King Benjamin: Servant-Leader

King Benjamin talks to the people
The story of King Benjamin was another favorite with the children. King Benjamin was not your usual king; he was a Servant-Leader. The kids picked this up right away and we had a great discussion. One boy said that he usually thinks of a king “laying on a couch eating grapes.” He liked it that Benjamin grew his own food.
There is a part in this story where King Benjamin talks to the children. The children in our class seemed to like that part a lot. I’ve noticed they really like it when there are children in the stories.
Here is the story of King Benjamin:

Mosiah 1-4

King Benjamin was a good Nephite king in Zarahemla.

King Benjamin wasn’t like most kings. He didn’t place heavy taxes on the people. Instead, he worked in the fields like the other people. He looked for ways to help his people instead of making them serve him.

King Benjamin works in the fieldsKing Benjamin loved his people and his people loved him.
King Benjamin had 3 good sons named Mosiah, Helorum and Helaman.

King Benjamin taught his sons in the ways of the Lord using the records.

As time passed King Benjamin became old. He told his son Mosiah that soon he would be the new king and gave Mosiah charge over the records, the sword of Laban and the ball of directors.
King Benjamin wanted to talk to his people one last time as their king. Mosiah spread the news throughout the land that the king would be giving his last speech at the temple.

Many, many families came—fathers, mothers, brothers, sisters, aunts, uncles, grandparents. They pitched their tents facing the temple. They all wanted to hear what King Benjamin had to say.
So many people began to gather that they all could not fit in the temple. They had to build a high tower for King Benjamin to stand on, so everyone could hear.

Everybody got very quiet when King Benjamin starting speaking.
King Bejamin told them that he had spent his whole life in service to them. He didn’t brag. He wanted them to know that “When ye are in the service of your fellow beings, ye are only in the service of your God.”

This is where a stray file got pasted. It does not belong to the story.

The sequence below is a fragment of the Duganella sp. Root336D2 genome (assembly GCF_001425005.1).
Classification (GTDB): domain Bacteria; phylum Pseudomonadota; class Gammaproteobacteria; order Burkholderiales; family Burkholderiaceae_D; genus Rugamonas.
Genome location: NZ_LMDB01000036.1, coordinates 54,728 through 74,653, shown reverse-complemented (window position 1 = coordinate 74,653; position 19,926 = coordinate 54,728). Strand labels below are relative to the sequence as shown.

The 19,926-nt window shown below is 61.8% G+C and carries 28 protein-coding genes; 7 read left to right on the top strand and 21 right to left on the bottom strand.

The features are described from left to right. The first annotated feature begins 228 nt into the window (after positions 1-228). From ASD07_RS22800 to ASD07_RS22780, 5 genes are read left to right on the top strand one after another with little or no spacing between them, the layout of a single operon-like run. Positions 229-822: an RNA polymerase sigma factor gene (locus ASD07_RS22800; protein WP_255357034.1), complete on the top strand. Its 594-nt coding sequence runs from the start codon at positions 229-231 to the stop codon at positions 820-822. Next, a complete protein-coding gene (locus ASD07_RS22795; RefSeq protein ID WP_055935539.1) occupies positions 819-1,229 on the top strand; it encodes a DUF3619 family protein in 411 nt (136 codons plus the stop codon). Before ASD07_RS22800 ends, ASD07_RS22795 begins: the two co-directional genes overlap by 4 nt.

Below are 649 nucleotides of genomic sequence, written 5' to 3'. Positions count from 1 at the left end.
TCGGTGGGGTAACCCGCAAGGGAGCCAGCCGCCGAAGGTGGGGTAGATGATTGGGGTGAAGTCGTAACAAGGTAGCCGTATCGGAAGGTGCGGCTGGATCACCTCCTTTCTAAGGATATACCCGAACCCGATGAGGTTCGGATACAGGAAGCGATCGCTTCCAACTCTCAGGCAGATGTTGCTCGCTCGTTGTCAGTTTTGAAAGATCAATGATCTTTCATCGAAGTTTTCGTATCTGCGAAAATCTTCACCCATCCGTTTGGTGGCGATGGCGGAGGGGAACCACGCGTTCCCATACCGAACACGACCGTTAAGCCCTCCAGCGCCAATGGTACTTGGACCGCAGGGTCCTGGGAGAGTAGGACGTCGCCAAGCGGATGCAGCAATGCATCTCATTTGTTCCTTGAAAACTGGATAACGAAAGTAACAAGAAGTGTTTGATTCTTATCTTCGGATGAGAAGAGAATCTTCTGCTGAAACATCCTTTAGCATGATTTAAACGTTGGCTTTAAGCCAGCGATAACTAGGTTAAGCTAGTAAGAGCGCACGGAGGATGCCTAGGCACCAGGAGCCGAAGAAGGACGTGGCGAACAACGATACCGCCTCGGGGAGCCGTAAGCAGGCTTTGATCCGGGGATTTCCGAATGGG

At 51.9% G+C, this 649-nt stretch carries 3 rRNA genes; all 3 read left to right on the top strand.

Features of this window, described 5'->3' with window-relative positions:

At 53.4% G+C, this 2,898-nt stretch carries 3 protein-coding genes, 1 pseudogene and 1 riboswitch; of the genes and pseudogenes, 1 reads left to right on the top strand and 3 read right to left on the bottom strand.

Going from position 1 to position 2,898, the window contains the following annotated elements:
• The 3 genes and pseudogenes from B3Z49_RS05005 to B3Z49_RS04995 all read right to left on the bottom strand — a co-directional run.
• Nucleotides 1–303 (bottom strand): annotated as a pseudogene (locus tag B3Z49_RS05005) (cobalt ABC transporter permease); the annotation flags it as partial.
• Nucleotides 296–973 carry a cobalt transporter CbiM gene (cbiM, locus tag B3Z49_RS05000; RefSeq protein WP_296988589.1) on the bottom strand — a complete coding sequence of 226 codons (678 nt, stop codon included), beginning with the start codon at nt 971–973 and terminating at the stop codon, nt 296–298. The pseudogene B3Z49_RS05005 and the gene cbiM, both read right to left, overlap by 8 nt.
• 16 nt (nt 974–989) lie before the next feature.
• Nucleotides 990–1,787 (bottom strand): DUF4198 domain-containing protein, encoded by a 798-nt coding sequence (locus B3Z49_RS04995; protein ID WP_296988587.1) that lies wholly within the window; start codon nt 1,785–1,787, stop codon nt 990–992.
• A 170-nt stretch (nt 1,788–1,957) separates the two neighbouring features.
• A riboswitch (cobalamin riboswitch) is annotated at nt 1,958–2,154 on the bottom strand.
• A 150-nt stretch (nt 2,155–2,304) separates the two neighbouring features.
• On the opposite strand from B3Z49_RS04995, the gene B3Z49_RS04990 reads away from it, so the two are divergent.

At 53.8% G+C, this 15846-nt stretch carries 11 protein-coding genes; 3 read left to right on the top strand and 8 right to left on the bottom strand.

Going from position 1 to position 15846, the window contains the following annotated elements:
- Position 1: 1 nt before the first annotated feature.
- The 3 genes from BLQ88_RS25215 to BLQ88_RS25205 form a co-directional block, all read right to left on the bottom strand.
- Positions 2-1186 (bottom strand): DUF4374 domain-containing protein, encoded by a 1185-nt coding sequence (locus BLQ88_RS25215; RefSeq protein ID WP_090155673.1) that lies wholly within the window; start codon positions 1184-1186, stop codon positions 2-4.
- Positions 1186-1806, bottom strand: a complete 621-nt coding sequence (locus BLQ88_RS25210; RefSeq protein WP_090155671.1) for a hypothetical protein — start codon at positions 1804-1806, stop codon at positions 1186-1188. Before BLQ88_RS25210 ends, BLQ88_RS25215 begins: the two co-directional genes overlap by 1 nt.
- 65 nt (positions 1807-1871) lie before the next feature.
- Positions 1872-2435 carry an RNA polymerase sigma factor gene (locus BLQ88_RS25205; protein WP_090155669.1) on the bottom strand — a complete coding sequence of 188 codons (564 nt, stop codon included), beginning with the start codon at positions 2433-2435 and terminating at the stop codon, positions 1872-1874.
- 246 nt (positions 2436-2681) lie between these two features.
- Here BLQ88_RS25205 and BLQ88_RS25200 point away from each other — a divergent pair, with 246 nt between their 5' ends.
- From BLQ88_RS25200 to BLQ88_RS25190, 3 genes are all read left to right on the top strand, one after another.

King Benjamin told them that an angel had given him a special message to share. God Himself would come down and dwell in a tabernacle of clay. His name would be Jesus. Jesus would perform many miracles. Jesus would die for the sins of the world.

The people were very excited to hear this prophecy. They believed.

King Benjamin  told the people, “Believe in God, believe that He is, that He created all things. Know that God’s thoughts are much greater than ours. Humble yourselves before Him, pray and repent.”

King Benjamin talked to the parents and the children. He told the parents not to let their children fight and quarrel. Instead they should learn to love each other, and to serve each other.

King Benjamin said, “When you see the beggar do not turn aside and say that he has brought his poverty upon himself.”

“Are we not all beggars? Do we not all depend on the same God for clothing, food and everything we have? Give to those who are in need.”
King Benjamin told the people that they must become as a little child. They should become meek, humble, patient, and loving. They should follow their Father in Heaven’s commandments.
When the people heard these words they were filled with the Spirit of God. Their hearts were changed.

They didn’t want to do evil anymore. They wanted to only do good things, every minute!

Together they made a covenant to always follow God’s commandments.

King Benjamin told the people that now they would be called the “Children of Christ.” His sons and His daughters.
King Benjamin had someone write down all the names of the people that made the covenant. He appointed ministers to help them keep their covenant.

Before the people left there was one last thing to do. King Benjamin appointed his son Mosiah to be the new king.

The new King Mosiah was a good leader just like his father. King Mosiah walked in the ways of the Lord. He worked in the fields. He taught the people the truth.

After three years, old Benjamin died, but the things he taught his sons, and the people lived on.

He had taught them what it meant to have a servant’s heart.


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